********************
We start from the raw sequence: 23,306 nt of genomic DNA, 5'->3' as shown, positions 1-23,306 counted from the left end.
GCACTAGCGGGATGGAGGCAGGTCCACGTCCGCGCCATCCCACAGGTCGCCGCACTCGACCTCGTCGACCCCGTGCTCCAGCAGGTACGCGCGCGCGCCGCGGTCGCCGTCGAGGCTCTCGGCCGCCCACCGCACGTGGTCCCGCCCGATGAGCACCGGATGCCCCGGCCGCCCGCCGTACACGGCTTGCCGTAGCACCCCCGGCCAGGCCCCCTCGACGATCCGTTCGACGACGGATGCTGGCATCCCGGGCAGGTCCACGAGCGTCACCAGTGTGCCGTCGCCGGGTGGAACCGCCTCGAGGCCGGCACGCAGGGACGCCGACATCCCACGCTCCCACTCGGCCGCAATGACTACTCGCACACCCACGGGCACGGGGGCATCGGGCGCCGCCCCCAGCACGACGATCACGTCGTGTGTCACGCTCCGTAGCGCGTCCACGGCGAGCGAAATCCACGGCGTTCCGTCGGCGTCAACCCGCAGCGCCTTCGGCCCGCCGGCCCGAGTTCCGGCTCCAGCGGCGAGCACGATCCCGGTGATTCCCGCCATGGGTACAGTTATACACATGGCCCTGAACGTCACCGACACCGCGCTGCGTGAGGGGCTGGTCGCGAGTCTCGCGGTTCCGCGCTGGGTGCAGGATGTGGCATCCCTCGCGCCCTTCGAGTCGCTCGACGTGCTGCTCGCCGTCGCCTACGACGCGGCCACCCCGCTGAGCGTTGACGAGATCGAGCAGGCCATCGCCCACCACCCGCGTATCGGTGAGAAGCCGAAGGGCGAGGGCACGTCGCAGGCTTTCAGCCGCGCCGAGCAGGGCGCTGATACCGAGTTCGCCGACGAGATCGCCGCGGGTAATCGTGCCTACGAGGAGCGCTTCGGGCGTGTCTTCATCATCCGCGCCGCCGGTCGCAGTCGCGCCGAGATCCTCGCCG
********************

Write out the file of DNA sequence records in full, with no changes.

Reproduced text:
We start from the raw sequence: 23,306 nt of genomic DNA, 5'->3' as shown, positions 1-23,306 counted from the left end.
GCACTAGCGGGATGGAGGCAGGTCCACGTCCGCGCCATCCCACAGGTCGCCGCACTCGACCTCGTCGACCCCGTGCTCCAGCAGGTACGCGCGCGCGCCGCGGTCGCCGTCGAGGCTCTCGGCCGCCCACCGCACGTGGTCCCGCCCGATGAGCACCGGATGCCCCGGCCGCCCGCCGTACACGGCTTGCCGTAGCACCCCCGGCCAGGCCCCCTCGACGATCCGTTCGACGACGGATGCTGGCATCCCGGGCAGGTCCACGAGCGTCACCAGTGTGCCGTCGCCGGGTGGAACCGCCTCGAGGCCGGCACGCAGGGACGCCGACATCCCACGCTCCCACTCGGCCGCAATGACTACTCGCACACCCACGGGCACGGGGGCATCGGGCGCCGCCCCCAGCACGACGATCACGTCGTGTGTCACGCTCCGTAGCGCGTCCACGGCGAGCGAAATCCACGGCGTTCCGTCGGCGTCAACCCGCAGCGCCTTCGGCCCGCCGGCCCGAGTTCCGGCTCCAGCGGCGAGCACGATCCCGGTGATTCCCGCCATGGGTACAGTTATACACATGGCCCTGAACGTCACCGACACCGCGCTGCGTGAGGGGCTGGTCGCGAGTCTCGCGGTTCCGCGCTGGGTGCAGGATGTGGCATCCCTCGCGCCCTTCGAGTCGCTCGACGTGCTGCTCGCCGTCGCCTACGACGCGGCCACCCCGCTGAGCGTTGACGAGATCGAGCAGGCCATCGCCCACCACCCGCGTATCGGTGAGAAGCCGAAGGGCGAGGGCACGTCGCAGGCTTTCAGCCGCGCCGAGCAGGGCGCTGATACCGAGTTCGCCGACGAGATCGCCGCGGGTAATCGTGCCTACGAGGAGCGCTTCGGGCGTGTCTTCATCATCCGCGCCGCCGGTCGCAGTCGCGCCGAGATCCTCGCCG